What Is The Average Teaching Salary In Japan?
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If you’re looking to live and work in a country that oozes history, culture and eccentricity, then Japan is the country for you. But, truthfully, if you’re looking to save thousands, then you might want to consider another country. Japan is one of the most fascinating countries to live in, but teaching English abroad there is not going to get you the same kind of paycheck as the United Arab Emirates or South Korea. On the other hand, in how many other countries can you find ancient Buddhist temples, tropical beaches and cat coffee shops? Don’t get us wrong, you’re not going to starve teaching English in Japan, and you’re likely to earn well enough to live comfortably and travel and explore on your time off, but don’t expect to be able to pay off your student loan in a few months. Here’s what you need to know about the average teaching salary in Japan.
The average salary for teaching in Japan
There are a number of different teaching options in Japan and where you teach will influence how much you earn.
Teaching at an Eikaiwa, also known as a private language school, a conversation school or a cram school, you can earn from $2 200 to $2 500 a month.
If you are working as a teaching assistant (an ALT) your salary will be a bit lower, probably around $2 000 a month. The one exception is the JET program which pays about $2 500 a month, including health insurance and long, paid holidays. This increases each year you work in the programme.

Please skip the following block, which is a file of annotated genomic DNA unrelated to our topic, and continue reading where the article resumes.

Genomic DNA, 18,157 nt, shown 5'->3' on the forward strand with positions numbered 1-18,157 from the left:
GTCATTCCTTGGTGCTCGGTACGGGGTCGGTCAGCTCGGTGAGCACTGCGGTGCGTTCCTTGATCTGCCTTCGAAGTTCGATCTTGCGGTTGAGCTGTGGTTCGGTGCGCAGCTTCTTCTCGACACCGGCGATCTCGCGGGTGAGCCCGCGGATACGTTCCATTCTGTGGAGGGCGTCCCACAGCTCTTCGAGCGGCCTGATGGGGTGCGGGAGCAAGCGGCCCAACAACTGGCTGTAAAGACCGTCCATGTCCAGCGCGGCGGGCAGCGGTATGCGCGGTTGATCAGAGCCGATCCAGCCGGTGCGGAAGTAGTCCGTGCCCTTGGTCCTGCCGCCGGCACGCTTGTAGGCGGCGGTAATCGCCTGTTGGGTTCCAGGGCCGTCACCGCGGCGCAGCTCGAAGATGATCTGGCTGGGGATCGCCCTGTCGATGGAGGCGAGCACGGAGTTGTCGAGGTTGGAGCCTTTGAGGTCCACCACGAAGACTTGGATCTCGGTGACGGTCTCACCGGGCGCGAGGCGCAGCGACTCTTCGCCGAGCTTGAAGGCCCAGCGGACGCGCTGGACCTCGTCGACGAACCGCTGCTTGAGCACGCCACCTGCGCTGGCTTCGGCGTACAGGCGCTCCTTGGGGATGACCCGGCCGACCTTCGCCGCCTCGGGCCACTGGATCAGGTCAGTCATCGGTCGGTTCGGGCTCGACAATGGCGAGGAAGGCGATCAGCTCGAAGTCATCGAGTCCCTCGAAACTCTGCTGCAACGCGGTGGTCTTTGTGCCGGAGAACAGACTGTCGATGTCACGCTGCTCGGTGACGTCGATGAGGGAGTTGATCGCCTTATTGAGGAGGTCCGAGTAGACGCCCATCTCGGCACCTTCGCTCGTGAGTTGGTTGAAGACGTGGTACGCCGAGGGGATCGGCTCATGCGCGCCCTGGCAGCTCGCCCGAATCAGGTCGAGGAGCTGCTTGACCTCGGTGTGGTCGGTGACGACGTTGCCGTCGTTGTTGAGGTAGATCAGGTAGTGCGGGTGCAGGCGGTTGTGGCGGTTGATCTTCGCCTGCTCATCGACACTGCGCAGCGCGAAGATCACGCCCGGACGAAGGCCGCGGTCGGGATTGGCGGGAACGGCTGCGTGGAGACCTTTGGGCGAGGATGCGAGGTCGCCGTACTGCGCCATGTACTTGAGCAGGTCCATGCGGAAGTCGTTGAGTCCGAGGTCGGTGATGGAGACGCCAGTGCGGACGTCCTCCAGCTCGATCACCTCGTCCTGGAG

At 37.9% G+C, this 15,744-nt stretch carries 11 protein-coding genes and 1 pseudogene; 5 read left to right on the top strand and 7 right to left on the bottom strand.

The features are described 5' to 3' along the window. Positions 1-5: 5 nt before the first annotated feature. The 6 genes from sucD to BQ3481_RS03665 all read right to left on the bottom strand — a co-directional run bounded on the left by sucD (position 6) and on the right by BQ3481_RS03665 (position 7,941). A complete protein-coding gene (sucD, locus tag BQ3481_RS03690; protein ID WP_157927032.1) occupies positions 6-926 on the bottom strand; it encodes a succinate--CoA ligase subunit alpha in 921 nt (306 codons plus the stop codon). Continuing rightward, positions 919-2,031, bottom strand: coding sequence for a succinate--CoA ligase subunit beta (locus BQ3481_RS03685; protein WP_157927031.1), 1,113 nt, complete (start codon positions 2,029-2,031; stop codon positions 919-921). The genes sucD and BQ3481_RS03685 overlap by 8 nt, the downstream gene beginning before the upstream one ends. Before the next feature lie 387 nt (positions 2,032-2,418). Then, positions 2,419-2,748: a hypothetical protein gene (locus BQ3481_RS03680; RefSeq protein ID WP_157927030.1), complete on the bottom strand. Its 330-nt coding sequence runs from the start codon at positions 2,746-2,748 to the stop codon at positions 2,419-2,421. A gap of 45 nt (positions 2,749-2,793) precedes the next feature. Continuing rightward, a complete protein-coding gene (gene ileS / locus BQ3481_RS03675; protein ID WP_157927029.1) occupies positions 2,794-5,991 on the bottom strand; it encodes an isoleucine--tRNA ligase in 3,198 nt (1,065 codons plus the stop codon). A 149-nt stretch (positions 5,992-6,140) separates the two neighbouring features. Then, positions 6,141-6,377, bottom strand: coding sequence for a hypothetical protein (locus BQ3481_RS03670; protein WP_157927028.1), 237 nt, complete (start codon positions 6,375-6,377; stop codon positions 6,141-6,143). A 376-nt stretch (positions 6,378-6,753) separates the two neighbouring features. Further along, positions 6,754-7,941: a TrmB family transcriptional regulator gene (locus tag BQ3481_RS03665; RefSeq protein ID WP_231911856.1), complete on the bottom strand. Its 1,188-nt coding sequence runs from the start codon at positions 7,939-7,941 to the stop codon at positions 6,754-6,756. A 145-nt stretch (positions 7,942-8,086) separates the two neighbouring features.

Kindergarten jobs are surprisingly well-paid, earning you around $3 000 a month.
If you are qualified enough to teach at a university, salaries pay around $2 500 to $5 000 a month. What makes working at a university more appealing is that your working hours are likely to only be about 15 hours a week and you’ll get three months’ paid vacation a year.
If you decide to supplement your income with private tutoring, you can charge around $20 an hour, but this will also depend on the demand for teachers. If there are a lot of private English tutors in your area, you may not be able to charge so much. Conversely, if there aren’t many teachers around you could charge more.
The cost of living in Japan
As you can imagine, living in a city like Tokyo is going to be a lot more expensive than living in a small town. Accommodation, food, transport and entertainment will all vary in cost depending on where you live.
In general, rent will set you back about $800 a month, while utility bills will come to about $100 a month. At this cost, housing in bigger cities is likely to be a small apartment while in smaller towns it could mean a two-bedroom house.
If you prefer to eat and go out in the more touristy parts of town – no matter which town it is – you are guaranteed to pay more than if you are happy to eat like a local. Foreign-friendly establishments are likely to charge inflated rates as they are aimed more at tourists than locals. Luckily for you, as is usually the case, the food at authentic Japanese restaurants is even better than at tourist restaurants.
Contract benefits in Japan
Teaching jobs in Japan are a bit of a mixed bag. Some employers will offer flights, health insurance and accommodation, while others will offer you nothing more than your paycheck. If your school doesn’t offer any financial help with accommodation, they should still help you find and secure housing. Your employer should also give you help securing a work visa.
In a nutshell, teaching in Japan is what-you-see-is-what-you-get. Your teaching job won’t ask for crazy hours or surprise you with hidden extras but you shouldn’t expect more in return than your paycheck.
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